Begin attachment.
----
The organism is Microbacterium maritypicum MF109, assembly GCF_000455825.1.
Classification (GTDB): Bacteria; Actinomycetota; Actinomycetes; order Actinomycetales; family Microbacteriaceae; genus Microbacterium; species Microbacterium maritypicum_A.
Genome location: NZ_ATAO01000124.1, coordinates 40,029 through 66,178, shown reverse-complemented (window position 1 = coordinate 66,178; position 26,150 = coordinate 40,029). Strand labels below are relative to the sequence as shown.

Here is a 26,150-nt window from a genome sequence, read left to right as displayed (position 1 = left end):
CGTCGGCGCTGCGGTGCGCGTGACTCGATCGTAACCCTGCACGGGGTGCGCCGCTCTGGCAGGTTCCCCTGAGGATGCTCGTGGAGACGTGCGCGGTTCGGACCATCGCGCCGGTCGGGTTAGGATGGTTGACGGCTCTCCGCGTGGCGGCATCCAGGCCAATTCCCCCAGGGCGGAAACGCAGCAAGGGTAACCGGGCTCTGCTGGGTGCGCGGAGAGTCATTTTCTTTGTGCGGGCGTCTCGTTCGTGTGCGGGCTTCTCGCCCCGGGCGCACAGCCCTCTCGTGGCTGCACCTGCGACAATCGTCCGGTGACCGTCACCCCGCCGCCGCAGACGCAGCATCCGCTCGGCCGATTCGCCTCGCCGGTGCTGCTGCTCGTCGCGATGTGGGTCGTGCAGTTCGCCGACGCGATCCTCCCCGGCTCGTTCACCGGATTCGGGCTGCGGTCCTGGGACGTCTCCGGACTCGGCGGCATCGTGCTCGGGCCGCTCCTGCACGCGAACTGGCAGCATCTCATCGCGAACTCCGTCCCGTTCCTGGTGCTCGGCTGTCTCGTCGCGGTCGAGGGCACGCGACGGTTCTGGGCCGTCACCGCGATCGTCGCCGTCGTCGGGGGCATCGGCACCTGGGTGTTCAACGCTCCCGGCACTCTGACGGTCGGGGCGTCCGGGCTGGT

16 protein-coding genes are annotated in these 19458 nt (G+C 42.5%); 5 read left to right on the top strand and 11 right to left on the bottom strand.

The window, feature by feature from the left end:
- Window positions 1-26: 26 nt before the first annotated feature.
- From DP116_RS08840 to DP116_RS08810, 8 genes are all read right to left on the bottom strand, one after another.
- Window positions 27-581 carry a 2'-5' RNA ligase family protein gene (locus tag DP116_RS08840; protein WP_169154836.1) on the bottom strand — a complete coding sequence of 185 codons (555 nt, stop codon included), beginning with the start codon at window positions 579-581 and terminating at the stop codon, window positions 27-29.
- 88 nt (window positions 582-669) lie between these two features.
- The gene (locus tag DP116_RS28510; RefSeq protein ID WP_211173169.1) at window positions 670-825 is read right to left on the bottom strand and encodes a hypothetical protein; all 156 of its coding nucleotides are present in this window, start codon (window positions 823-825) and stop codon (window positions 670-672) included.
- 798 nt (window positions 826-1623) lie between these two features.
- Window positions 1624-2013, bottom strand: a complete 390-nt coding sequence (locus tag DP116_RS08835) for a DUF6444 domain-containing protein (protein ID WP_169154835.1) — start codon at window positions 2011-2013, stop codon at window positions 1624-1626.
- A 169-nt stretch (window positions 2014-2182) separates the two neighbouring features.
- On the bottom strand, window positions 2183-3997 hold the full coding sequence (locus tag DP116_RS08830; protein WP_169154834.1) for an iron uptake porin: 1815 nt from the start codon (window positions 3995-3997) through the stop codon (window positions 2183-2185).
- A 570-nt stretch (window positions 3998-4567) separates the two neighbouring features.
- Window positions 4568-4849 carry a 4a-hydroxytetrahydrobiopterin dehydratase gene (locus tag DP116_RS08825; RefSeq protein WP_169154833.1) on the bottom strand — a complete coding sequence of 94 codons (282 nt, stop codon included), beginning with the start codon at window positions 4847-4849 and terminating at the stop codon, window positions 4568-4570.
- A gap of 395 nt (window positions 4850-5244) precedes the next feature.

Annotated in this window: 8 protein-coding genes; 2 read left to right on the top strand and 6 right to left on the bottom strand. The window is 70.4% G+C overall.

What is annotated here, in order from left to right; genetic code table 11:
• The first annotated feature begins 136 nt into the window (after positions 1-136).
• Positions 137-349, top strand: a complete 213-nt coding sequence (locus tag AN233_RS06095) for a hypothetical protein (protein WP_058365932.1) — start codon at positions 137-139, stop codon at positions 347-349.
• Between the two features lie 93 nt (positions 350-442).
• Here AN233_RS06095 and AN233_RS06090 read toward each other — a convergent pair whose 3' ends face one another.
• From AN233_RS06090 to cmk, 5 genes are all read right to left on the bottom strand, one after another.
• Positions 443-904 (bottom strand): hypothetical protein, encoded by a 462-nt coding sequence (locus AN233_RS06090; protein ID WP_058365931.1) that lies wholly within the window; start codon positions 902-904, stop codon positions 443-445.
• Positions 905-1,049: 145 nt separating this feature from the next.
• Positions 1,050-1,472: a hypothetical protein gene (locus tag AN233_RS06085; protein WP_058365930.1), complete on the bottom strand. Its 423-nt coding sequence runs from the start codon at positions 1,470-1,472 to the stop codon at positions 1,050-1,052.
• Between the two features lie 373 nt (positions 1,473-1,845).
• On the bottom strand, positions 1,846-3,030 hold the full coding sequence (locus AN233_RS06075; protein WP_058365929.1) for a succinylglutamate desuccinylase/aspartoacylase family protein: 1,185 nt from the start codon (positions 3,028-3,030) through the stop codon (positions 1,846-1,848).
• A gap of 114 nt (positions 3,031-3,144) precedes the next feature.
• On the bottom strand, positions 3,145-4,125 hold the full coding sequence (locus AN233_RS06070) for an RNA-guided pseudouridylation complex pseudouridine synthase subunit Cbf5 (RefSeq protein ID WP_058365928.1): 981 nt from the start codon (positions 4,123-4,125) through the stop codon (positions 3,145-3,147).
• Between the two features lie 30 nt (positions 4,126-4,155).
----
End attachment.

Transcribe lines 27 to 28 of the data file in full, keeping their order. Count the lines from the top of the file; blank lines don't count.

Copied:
• Positions 443-904 (bottom strand): hypothetical protein, encoded by a 462-nt coding sequence (locus AN233_RS06090; protein ID WP_058365931.1) that lies wholly within the window; start codon positions 902-904, stop codon positions 443-445.
• Positions 905-1,049: 145 nt separating this feature from the next.